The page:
The play begins with Marjorie wallowing in the funk brought about by the death of her adored therapist and her recent public breakdown in a Disney store. Life in her tastefully appointed apartment (perfectly designed in coordinating shades of brown by Santo Loquasto) has never seemed emptier.
Her husband, Ira, with his clinic for the allergy-impaired homeless, seems most irritatingly fulfilled. Even Marjorie's aged, combative mother, Frieda (Shirl Bernheim), who lives down the hall, has her obsession with her digestive tract to keep her occupied. Marjorie, in contrast, sums up her condition with a banshee cry delivered in nasal French: "Perdu!"
Enter Marjorie's long lost childhood pal, Lee (Michele Lee), a free spirit with the resume that includes accompanying the Nixons to mainland China and a part as an extra in a Fassbinder movie. This glamorous name-dropper (her early days in Greenwich Village were spent with Kerouac and Baldwin) so completely fills the void in Marjorie's life that she immediately incites several varieties of suspicion.
How those suspicions are and are not confirmed gives "Tale" its tenuous plot. The play's first act turns into an often delightful tease, building to an uproarious curtain scene in which Marjorie hysterically questions her own sanity. The second act has Ira and Marjorie venturing into danger zones beyond their bourgeois existence: both the play and the Taubs then retreat awkwardly and abruptly, and the evening ends on an unsatisfyingly flustered note.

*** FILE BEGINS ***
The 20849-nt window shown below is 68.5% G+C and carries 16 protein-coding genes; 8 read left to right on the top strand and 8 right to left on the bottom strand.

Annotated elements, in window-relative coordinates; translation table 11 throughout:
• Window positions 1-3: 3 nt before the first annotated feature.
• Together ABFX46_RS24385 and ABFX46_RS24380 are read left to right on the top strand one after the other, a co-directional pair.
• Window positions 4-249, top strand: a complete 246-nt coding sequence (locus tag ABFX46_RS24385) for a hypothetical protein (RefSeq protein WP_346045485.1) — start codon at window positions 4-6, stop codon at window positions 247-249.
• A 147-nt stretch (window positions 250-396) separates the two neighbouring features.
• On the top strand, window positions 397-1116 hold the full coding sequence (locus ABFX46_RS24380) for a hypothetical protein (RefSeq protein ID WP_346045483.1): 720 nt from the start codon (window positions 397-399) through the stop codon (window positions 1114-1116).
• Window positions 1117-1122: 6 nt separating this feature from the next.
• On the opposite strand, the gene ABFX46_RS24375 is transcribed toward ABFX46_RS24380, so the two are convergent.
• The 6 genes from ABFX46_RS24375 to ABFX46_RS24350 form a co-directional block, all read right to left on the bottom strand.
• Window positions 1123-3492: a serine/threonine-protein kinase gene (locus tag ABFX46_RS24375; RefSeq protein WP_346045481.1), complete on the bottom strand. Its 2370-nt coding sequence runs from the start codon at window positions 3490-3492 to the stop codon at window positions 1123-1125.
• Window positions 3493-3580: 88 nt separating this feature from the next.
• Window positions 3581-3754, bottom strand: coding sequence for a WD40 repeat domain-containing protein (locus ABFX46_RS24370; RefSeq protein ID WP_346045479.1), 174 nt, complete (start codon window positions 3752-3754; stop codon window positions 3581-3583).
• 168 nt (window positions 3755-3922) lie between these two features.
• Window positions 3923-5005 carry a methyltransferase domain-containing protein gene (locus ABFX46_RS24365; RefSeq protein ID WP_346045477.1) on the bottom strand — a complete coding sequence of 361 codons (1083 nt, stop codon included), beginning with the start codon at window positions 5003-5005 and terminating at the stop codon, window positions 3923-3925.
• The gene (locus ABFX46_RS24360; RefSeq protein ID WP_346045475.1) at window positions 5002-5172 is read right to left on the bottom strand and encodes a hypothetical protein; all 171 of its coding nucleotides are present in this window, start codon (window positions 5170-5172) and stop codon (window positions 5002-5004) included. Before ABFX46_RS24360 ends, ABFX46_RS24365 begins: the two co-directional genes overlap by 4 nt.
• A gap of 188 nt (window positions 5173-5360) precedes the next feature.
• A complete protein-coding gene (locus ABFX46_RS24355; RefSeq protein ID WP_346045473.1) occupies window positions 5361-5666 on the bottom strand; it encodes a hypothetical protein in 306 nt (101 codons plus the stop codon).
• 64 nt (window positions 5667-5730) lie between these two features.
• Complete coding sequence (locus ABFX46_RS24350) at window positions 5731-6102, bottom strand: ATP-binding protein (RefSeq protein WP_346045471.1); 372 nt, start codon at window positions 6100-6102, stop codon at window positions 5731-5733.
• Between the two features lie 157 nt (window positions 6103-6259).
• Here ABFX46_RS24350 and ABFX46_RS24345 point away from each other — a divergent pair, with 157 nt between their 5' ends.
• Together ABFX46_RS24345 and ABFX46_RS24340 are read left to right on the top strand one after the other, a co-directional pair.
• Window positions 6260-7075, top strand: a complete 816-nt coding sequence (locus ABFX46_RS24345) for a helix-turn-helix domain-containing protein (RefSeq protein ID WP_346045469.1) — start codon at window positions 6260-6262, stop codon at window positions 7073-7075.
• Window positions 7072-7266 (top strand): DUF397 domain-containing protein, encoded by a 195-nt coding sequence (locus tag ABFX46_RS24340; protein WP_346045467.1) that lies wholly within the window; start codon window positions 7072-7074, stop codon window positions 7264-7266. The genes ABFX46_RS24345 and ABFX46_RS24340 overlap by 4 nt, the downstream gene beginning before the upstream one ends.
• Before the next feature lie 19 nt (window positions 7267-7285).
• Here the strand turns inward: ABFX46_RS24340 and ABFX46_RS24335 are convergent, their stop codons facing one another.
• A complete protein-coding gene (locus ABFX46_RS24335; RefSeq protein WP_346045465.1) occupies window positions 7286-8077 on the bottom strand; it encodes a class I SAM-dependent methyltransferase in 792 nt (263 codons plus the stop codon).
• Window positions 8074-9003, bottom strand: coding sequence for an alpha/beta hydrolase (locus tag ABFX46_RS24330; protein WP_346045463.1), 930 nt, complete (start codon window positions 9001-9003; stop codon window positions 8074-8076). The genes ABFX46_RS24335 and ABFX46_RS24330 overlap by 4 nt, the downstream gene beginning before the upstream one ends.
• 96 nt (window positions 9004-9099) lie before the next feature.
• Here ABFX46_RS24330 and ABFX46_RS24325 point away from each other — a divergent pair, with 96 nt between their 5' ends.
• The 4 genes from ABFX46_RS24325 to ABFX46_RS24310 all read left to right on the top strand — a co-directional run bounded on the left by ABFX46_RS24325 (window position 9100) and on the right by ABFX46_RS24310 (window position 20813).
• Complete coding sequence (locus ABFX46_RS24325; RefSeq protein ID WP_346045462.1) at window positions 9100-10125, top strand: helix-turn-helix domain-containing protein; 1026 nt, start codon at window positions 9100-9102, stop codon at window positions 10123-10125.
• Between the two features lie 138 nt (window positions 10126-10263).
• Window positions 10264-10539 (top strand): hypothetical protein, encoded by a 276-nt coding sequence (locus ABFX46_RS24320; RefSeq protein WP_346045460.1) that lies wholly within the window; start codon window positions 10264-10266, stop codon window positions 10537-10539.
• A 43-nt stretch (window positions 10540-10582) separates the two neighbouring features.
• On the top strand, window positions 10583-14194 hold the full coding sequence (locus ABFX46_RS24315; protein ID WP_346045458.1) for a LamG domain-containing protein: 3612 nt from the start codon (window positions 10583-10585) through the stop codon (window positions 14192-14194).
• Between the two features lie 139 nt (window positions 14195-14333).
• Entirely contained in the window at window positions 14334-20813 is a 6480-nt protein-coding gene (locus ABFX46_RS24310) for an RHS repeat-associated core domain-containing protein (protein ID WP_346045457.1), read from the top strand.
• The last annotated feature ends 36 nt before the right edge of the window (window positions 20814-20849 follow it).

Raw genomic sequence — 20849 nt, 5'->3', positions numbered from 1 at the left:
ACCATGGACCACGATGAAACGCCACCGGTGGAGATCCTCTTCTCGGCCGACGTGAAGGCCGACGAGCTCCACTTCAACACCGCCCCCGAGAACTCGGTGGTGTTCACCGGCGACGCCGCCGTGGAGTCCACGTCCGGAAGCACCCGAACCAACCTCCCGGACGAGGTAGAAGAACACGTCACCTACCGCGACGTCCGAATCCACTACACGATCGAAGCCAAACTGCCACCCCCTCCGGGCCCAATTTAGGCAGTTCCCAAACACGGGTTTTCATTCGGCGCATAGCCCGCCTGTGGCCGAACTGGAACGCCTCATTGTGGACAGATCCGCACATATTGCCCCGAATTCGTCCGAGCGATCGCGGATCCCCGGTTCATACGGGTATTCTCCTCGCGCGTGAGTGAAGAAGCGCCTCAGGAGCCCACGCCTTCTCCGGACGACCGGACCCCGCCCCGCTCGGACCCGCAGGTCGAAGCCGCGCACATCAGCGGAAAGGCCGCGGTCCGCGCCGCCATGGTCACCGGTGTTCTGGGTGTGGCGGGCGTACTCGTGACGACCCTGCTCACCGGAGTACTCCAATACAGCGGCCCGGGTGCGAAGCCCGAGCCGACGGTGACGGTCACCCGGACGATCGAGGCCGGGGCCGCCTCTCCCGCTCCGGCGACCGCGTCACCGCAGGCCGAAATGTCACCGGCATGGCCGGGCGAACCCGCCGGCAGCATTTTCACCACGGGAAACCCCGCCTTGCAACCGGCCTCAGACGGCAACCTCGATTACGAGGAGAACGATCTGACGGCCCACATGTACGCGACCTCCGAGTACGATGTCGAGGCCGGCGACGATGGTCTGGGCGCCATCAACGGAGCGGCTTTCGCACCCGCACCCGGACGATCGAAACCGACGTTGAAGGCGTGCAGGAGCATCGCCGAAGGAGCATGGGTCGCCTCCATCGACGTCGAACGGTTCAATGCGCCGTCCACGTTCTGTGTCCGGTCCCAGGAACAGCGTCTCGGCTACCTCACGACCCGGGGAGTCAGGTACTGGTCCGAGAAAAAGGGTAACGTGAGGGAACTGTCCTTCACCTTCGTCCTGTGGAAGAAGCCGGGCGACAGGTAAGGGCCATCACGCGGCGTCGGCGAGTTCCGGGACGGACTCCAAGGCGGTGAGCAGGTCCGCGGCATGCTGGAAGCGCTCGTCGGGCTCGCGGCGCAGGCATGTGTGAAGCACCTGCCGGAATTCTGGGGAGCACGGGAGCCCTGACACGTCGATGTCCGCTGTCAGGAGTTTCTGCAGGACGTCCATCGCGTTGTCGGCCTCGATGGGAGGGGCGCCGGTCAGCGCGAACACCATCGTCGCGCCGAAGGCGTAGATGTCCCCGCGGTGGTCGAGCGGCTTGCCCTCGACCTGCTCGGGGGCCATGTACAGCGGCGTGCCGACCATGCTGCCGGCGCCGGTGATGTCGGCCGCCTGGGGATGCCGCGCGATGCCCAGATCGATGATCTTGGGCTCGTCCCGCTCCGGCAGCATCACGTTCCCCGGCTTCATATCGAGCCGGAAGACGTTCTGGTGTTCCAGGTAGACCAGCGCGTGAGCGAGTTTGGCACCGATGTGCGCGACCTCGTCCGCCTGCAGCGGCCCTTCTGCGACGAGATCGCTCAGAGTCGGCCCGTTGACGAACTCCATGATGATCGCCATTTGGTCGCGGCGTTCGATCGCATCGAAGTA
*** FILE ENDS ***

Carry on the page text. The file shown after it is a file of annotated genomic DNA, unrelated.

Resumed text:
Yet even if you leave "Tale" feeling hungry, you're likely to experience similar pangs while watching it. Granted, the script has moments that are pure sitcom shtick, as when Marjorie defiantly tells off her mother's doctor on the telephone in an applause-milking scene that recalls every other episode of "Designing Women."
But for the most part Mr. Busch demonstrates a sure gift for turning gimlet-eyed social observation into hearty comedy with just one little push into exaggeration. And under Ms. Meadow's direction, the actors provide a balancing quality of restraint that both enhances comic impact and disguises clichés.
Mr. Roberts, the straight man of Woody Allen films for so many years, is an expert in resonant underplaying and an essential part of the production's chemistry of credibility. Ms. Bernheim brings a winning directness (as opposed to the usual preciousness) to her passive-aggressive geriatric.
Anil Kumar is charmingly effortless-seeming in his small but crucial role as a doorman. And Ms. Lee, who improbably remains just as much a knockout as she was in her heyday as a sex symbol in the 1960's, conveys surface cheer and tantalizing ambiguity with minimal effort.
No one could call Ms. Lavin's tireless performance low-key, and yet it never seems false. she has the physical nuances of a certain type of upper-middle-class Manhattanite down cold, from the way she sucks in her cheeks in moments of impatience to the fussy social reflexes of the veteran hostess.
At the same time, there is a fine madness in Marjorie, a heroic sense of despair and exasperation. Of course a woman who judges everything by standards set by Tolstoy and Flaubert is going to find herself wanting. But even as she signs, "Everything today seems so trifling," Ms. Lavin's battling dilettante cannot be dismissed as trivial.